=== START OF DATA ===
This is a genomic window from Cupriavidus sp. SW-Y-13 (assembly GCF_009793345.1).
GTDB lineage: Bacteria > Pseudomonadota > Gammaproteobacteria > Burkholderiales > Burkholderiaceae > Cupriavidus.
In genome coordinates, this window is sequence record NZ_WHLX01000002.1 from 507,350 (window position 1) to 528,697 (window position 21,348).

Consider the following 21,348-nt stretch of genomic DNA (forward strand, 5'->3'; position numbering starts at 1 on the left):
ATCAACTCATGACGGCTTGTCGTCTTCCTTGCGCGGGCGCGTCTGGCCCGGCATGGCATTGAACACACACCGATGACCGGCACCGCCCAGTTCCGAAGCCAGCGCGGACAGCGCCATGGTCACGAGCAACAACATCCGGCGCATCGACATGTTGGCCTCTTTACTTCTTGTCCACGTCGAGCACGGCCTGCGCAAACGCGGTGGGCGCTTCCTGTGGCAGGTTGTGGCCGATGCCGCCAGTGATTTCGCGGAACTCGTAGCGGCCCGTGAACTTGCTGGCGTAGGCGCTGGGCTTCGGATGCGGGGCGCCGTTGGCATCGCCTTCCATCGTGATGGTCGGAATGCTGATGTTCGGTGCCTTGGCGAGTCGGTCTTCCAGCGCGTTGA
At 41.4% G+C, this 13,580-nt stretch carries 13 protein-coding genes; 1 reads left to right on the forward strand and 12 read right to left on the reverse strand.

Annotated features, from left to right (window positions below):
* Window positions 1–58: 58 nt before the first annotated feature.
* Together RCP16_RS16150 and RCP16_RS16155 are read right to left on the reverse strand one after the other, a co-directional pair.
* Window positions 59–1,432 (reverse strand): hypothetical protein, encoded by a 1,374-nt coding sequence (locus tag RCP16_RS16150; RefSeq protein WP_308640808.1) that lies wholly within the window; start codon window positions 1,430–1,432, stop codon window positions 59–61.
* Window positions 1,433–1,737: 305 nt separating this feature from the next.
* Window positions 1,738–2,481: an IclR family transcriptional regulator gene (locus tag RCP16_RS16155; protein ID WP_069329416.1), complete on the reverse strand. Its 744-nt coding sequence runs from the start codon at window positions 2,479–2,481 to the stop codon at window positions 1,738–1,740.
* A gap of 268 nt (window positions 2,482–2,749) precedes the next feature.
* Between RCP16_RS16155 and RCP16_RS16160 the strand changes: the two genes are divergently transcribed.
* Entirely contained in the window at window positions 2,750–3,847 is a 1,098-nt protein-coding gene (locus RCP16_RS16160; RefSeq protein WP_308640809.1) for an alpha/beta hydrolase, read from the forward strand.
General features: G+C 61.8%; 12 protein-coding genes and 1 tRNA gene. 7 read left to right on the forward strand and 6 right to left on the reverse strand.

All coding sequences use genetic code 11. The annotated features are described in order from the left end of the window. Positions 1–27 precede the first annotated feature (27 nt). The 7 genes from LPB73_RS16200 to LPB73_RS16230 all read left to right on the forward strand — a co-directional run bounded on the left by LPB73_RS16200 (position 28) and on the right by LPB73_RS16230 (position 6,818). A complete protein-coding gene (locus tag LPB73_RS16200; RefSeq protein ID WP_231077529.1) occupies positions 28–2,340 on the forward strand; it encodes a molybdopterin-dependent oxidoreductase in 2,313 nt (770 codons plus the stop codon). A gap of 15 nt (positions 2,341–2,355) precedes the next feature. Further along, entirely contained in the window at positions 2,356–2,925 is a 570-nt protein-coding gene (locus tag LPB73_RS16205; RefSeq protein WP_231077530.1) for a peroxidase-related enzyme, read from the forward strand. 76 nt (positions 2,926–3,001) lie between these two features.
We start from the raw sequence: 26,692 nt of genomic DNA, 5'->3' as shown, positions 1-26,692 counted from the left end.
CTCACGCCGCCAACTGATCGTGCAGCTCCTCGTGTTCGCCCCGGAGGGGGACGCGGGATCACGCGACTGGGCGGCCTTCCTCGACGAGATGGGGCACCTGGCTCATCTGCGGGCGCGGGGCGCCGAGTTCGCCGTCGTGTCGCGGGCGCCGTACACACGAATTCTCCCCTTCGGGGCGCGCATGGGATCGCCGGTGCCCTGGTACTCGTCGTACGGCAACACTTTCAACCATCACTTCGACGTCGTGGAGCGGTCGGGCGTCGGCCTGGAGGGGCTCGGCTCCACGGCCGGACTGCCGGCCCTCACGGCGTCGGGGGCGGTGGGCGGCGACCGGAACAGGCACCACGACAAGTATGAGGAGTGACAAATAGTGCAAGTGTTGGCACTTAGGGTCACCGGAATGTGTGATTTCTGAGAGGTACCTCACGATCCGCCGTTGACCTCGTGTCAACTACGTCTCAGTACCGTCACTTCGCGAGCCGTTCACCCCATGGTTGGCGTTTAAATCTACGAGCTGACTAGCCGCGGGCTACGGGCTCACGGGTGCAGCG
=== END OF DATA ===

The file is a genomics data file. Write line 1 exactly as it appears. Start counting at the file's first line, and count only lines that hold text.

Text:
This is a genomic window from Cupriavidus sp. SW-Y-13 (assembly GCF_009793345.1).